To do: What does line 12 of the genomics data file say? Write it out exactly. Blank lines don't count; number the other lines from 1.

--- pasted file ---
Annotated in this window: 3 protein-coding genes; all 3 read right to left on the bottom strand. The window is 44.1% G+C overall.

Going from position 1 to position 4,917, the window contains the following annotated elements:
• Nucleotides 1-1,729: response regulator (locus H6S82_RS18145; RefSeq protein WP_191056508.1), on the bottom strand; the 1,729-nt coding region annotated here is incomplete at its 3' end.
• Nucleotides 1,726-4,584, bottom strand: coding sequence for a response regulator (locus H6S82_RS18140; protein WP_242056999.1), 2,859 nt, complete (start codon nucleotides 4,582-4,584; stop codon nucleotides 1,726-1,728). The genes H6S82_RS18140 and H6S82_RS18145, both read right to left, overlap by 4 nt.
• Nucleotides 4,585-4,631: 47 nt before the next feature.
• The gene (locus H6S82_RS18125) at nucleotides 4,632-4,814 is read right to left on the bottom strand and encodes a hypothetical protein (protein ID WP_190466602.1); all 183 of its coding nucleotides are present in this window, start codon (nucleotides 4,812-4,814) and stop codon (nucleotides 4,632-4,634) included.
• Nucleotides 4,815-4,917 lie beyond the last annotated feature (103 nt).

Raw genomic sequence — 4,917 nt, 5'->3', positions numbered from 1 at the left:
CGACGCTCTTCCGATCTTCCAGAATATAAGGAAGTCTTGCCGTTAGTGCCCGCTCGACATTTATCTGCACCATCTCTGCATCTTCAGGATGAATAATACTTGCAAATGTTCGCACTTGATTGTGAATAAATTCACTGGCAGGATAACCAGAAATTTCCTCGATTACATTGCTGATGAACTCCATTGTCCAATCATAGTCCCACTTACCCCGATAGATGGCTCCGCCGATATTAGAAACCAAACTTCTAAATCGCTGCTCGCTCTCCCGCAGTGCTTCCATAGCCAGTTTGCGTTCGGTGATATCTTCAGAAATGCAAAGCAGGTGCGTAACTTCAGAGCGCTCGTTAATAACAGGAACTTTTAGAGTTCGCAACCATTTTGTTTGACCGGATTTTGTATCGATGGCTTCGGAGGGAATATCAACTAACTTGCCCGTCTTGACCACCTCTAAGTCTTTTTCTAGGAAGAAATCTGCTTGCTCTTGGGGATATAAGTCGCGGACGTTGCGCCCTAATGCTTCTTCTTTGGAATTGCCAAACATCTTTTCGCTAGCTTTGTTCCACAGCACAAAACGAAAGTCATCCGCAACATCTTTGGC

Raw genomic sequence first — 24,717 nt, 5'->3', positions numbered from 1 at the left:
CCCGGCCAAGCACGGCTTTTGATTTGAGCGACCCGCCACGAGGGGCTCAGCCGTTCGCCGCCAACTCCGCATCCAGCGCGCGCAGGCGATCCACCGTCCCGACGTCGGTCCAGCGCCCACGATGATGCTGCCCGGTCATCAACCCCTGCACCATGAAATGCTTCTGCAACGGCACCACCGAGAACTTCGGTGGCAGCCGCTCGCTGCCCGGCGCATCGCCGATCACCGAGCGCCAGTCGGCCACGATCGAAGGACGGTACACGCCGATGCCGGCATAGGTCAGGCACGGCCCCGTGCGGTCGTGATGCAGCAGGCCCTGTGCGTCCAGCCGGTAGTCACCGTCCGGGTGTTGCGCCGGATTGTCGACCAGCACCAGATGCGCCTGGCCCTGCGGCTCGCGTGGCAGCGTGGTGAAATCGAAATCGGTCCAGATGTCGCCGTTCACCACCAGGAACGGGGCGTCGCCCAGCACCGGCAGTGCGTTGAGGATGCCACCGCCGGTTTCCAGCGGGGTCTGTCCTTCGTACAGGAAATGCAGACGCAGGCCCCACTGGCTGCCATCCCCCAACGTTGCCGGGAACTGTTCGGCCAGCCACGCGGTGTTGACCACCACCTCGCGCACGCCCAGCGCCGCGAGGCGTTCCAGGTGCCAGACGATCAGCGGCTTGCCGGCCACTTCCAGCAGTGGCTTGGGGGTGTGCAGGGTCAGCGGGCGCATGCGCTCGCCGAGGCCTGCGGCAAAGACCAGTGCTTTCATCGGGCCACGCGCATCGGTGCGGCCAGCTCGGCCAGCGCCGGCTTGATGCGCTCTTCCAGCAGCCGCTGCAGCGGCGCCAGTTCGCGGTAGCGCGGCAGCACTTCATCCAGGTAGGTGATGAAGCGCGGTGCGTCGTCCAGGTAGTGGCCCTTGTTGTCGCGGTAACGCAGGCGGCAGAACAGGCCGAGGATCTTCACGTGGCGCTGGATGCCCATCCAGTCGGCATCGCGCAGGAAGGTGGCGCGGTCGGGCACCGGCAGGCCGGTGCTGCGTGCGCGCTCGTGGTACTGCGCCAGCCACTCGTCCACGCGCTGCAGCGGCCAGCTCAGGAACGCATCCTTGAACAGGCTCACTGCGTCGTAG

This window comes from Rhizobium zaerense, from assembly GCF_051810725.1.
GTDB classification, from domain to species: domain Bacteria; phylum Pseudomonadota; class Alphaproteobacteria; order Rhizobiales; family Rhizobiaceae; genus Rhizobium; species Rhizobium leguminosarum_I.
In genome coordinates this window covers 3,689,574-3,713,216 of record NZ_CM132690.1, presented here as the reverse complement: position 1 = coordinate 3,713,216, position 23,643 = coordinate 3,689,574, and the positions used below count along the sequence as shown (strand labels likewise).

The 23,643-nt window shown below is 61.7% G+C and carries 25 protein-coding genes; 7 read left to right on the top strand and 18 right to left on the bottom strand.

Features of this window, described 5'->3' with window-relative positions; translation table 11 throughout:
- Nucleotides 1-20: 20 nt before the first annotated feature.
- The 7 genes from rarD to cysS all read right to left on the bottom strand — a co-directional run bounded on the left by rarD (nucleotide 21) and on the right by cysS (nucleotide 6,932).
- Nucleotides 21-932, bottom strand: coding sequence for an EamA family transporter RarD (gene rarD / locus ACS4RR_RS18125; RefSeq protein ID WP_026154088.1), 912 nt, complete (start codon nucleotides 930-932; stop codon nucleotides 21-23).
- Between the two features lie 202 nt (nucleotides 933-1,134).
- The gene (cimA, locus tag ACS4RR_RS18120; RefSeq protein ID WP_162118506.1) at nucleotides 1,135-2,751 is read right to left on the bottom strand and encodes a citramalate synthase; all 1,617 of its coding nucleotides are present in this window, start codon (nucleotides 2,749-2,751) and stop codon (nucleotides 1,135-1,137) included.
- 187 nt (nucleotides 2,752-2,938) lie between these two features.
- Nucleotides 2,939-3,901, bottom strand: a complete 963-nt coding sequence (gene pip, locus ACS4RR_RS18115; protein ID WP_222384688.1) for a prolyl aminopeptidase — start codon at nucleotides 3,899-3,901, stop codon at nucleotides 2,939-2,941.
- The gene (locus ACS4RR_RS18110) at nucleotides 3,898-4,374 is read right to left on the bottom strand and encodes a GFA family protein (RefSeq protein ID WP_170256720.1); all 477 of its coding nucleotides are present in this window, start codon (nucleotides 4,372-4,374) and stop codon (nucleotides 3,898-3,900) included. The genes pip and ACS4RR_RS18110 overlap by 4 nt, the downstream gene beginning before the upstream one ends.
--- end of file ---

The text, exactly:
This window comes from Rhizobium zaerense, from assembly GCF_051810725.1.